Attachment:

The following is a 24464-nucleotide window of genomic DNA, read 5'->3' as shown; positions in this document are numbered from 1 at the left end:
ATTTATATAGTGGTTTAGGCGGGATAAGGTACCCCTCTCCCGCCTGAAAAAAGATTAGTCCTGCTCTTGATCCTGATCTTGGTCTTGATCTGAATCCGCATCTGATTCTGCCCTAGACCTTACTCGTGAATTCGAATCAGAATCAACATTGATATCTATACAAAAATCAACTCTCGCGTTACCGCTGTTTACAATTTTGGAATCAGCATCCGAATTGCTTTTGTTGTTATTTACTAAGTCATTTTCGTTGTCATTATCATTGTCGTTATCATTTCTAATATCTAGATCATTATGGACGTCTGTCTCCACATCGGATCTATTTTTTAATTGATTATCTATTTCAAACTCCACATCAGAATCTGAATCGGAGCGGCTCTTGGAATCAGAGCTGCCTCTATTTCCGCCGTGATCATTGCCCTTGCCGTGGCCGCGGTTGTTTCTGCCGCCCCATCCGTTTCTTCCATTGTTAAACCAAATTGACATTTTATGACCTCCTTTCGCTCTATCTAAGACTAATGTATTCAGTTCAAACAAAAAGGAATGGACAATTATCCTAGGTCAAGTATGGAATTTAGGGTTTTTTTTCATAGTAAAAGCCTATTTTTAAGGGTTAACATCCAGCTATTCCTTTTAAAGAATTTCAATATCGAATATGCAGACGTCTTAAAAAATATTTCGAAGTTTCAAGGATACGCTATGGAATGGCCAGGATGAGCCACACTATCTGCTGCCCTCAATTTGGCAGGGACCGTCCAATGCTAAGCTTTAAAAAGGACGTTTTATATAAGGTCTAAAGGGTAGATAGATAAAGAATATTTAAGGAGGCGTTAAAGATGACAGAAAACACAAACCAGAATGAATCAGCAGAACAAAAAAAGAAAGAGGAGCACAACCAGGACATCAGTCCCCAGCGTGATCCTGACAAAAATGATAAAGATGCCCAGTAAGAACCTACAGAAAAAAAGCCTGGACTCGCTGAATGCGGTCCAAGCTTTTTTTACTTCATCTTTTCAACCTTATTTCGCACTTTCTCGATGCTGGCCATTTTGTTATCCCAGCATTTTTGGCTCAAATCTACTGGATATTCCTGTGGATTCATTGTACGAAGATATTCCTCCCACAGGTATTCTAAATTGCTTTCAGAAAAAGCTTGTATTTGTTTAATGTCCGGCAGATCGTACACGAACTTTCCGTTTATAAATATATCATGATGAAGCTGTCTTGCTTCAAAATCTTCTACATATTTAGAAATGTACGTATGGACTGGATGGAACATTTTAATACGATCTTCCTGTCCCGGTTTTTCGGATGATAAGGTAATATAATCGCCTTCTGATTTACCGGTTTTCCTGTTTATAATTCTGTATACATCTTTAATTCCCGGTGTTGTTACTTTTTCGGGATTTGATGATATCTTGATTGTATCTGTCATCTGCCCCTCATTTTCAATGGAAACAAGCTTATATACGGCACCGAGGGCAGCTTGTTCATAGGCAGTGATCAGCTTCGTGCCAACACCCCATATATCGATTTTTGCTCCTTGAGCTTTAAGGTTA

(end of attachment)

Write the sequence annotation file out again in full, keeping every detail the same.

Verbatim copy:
The following is a 24464-nucleotide window of genomic DNA, read 5'->3' as shown; positions in this document are numbered from 1 at the left end:
ATTTATATAGTGGTTTAGGCGGGATAAGGTACCCCTCTCCCGCCTGAAAAAAGATTAGTCCTGCTCTTGATCCTGATCTTGGTCTTGATCTGAATCCGCATCTGATTCTGCCCTAGACCTTACTCGTGAATTCGAATCAGAATCAACATTGATATCTATACAAAAATCAACTCTCGCGTTACCGCTGTTTACAATTTTGGAATCAGCATCCGAATTGCTTTTGTTGTTATTTACTAAGTCATTTTCGTTGTCATTATCATTGTCGTTATCATTTCTAATATCTAGATCATTATGGACGTCTGTCTCCACATCGGATCTATTTTTTAATTGATTATCTATTTCAAACTCCACATCAGAATCTGAATCGGAGCGGCTCTTGGAATCAGAGCTGCCTCTATTTCCGCCGTGATCATTGCCCTTGCCGTGGCCGCGGTTGTTTCTGCCGCCCCATCCGTTTCTTCCATTGTTAAACCAAATTGACATTTTATGACCTCCTTTCGCTCTATCTAAGACTAATGTATTCAGTTCAAACAAAAAGGAATGGACAATTATCCTAGGTCAAGTATGGAATTTAGGGTTTTTTTTCATAGTAAAAGCCTATTTTTAAGGGTTAACATCCAGCTATTCCTTTTAAAGAATTTCAATATCGAATATGCAGACGTCTTAAAAAATATTTCGAAGTTTCAAGGATACGCTATGGAATGGCCAGGATGAGCCACACTATCTGCTGCCCTCAATTTGGCAGGGACCGTCCAATGCTAAGCTTTAAAAAGGACGTTTTATATAAGGTCTAAAGGGTAGATAGATAAAGAATATTTAAGGAGGCGTTAAAGATGACAGAAAACACAAACCAGAATGAATCAGCAGAACAAAAAAAGAAAGAGGAGCACAACCAGGACATCAGTCCCCAGCGTGATCCTGACAAAAATGATAAAGATGCCCAGTAAGAACCTACAGAAAAAAAGCCTGGACTCGCTGAATGCGGTCCAAGCTTTTTTTACTTCATCTTTTCAACCTTATTTCGCACTTTCTCGATGCTGGCCATTTTGTTATCCCAGCATTTTTGGCTCAAATCTACTGGATATTCCTGTGGATTCATTGTACGAAGATATTCCTCCCACAGGTATTCTAAATTGCTTTCAGAAAAAGCTTGTATTTGTTTAATGTCCGGCAGATCGTACACGAACTTTCCGTTTATAAATATATCATGATGAAGCTGTCTTGCTTCAAAATCTTCTACATATTTAGAAATGTACGTATGGACTGGATGGAACATTTTAATACGATCTTCCTGTCCCGGTTTTTCGGATGATAAGGTAATATAATCGCCTTCTGATTTACCGGTTTTCCTGTTTATAATTCTGTATACATCTTTAATTCCCGGTGTTGTTACTTTTTCGGGATTTGATGATATCTTGATTGTATCTGTCATCTGCCCCTCATTTTCAATGGAAACAAGCTTATATACGGCACCGAGGGCAGCTTGTTCATAGGCAGTGATCAGCTTCGTGCCAACACCCCATATATCGATTTTTGCTCCTTGAGCTTTAAGGTTA